There is a lot of chatter among grad school students about the high-interest rate the Federal government charges on student loans. Unfortunately, student loan interest rates will be even higher come July 2022.
This article provides a brief background on the student loan “interest rate calendar” and a potential strategy for students to consider in order to mitigate part of the impact of student loan interest rate increases.
Student Loan Interest Rate Calendar
Student loans are on an annual calendar that ends each June: the Federal government sets new student loan interest rates each June and those are the rates are from July 1st till the end of June the following year.
Federal student loan interest rates are determined each year by the rates of 10 year treasury notes (Treasury notes are loans sold to investors by the US Government). The student loan interest rate is set by adding a margin to the 10 year treasury. A margin is a fancy word for adding interest to the another interest rate.
Congress adds a margin of 2.05% to undergrad loans, 3.6% to graduate loans, and 4.6% to PLUS loans.
Following is an example of how the student loan interest rate calendar works. If for example, you are a graduate student, your interest rate on any “Non PLUS” Federal student loan disbursed before June 30, 2022 would be 5.28%. After July 1, 2022 the interest rates will rise to approximately 6.43%.
This means, for every $10,000 you borrow for grad school, you’ll pay approximately $700 more over the life of the loan assuming you are using a standard 10 year pay off plan.
A Strategy To Think About
Current Federal student loan interest rates are as follows:
Undergrad interest rates: 4.99%
Graduate interest rates: 6.54%
PLUS interest rates: 7.54%
Financial experts predict that interest rates will continue to go up for the foreseeable future. This means that there is a high probability that student loans interest rates will go up again in July 2023.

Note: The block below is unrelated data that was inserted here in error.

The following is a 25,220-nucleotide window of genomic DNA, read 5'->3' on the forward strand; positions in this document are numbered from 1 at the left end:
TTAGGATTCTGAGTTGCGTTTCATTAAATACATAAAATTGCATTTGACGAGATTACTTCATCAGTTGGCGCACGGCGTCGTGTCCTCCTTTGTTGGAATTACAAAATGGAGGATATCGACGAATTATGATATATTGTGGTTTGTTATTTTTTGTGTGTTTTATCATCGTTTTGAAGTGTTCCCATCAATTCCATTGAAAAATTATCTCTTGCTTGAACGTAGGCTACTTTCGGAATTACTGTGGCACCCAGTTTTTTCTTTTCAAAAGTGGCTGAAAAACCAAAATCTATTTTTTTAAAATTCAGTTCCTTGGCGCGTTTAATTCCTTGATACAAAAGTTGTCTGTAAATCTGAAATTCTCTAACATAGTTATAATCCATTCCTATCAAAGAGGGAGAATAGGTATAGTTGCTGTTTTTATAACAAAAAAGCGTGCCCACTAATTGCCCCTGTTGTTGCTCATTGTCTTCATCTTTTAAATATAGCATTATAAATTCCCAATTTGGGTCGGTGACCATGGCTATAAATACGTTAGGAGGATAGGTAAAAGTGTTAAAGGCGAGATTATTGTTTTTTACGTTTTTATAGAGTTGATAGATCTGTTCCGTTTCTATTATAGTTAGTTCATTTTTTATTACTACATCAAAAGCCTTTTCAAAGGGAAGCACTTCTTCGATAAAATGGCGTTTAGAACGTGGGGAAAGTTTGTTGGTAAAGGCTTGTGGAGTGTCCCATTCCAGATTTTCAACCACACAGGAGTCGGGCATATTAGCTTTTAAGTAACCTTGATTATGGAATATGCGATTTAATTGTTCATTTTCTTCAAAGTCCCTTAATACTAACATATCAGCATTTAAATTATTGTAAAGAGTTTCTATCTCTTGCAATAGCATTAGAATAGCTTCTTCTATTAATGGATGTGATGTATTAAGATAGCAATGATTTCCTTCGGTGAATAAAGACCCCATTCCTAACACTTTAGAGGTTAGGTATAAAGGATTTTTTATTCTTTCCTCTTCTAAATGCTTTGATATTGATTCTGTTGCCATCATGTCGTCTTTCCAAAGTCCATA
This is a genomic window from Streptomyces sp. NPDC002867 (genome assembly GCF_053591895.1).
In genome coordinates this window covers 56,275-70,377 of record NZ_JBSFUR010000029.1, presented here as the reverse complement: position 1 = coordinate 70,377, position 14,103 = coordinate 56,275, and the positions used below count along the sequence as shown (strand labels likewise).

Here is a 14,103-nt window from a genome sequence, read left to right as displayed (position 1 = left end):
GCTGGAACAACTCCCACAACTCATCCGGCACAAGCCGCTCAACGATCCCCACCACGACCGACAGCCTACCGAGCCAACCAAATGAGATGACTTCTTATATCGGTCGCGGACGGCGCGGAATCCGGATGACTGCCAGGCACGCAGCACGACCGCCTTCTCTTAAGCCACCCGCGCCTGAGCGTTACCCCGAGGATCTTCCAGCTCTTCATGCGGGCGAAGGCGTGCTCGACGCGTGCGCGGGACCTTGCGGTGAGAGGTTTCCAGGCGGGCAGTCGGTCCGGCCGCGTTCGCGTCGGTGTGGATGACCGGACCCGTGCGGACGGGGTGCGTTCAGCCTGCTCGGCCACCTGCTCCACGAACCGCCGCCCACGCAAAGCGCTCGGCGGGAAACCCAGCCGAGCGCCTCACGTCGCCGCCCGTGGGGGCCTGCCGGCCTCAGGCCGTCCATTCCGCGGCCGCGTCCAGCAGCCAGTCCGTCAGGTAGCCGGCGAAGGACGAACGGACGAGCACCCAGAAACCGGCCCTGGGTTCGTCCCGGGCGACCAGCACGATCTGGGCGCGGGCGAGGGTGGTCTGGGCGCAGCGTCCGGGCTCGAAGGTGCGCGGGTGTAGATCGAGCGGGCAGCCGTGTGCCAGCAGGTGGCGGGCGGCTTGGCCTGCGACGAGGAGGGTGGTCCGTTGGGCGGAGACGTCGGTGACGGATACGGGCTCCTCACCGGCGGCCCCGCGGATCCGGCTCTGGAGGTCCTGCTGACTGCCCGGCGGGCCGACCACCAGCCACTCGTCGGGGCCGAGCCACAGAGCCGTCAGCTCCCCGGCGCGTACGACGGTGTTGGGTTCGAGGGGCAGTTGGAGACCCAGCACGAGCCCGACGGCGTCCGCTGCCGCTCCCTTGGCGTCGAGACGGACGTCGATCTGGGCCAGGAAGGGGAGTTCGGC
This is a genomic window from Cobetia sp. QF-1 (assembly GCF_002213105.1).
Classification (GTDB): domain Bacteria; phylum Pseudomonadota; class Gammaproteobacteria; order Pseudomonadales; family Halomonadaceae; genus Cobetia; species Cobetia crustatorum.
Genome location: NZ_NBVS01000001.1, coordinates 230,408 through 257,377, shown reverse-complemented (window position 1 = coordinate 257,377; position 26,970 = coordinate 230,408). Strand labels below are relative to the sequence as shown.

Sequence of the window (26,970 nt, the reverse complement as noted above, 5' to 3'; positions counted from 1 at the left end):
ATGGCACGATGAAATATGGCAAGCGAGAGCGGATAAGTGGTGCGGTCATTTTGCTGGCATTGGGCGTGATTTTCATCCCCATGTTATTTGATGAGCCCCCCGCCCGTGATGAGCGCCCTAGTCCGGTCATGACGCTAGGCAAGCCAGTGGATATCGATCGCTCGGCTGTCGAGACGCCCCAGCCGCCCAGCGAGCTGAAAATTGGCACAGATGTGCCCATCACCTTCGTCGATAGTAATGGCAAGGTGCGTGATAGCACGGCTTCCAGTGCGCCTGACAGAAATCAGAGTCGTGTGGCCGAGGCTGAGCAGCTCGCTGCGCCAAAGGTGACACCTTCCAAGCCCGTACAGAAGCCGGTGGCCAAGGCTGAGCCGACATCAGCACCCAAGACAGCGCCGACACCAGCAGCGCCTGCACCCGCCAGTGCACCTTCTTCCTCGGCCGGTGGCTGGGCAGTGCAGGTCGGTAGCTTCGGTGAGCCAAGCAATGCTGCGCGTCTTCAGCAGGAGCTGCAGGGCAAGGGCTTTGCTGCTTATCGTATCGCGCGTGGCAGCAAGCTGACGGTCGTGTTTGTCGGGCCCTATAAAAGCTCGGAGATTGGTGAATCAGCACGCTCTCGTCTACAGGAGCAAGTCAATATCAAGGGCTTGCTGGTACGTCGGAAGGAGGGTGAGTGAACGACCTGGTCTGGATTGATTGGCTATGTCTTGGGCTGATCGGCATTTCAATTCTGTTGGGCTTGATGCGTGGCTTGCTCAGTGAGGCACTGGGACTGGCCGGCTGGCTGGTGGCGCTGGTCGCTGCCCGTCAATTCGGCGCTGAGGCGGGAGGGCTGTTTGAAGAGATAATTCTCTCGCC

If you know you will need to borrow more money after June 2022 and have not yet max out how much you can borrow, then you may want to contemplate the following strategy:
If you are currently not taking out the maximum in student loans this semester/quarter, you may want to max this out anyway and put the extra money you don’t currently need in the bank for now. That way, you have “cheaper money” available for future expenses and can put this money “to work” in an interest bearing account until you need it.
The primary benefit of this strategy is having a lower interest rate on your loans, which will save you money over the long run when you are in repayment.
Loans aren’t cheap. If you are taking the loan today, two things will happen:
- You will start deferring interest immediately. In other words, your loans, whether or not you start using them immediately, will start accruing interest right away.
- In addition, you will have to pay an origination fee, which we call the “the fee you’re charged for the privilege to borrow.”
Fees on Federal student loans range from 1.057% to 4.228%.
In short, there is no free money…
So what exactly should you do? There is no cookie-cutter answer because one needs to take into account 1) the unknown timing of potential future rate increases and 2) how much additional loans one will need to take.
Therefore, if you are contemplating implementing this strategy, I highly recommend speaking with your FitBUX Coach so you can customize your solution and see if it makes sense for you to implement.
By Joseph Reinke, CFA, CEO of FitBUX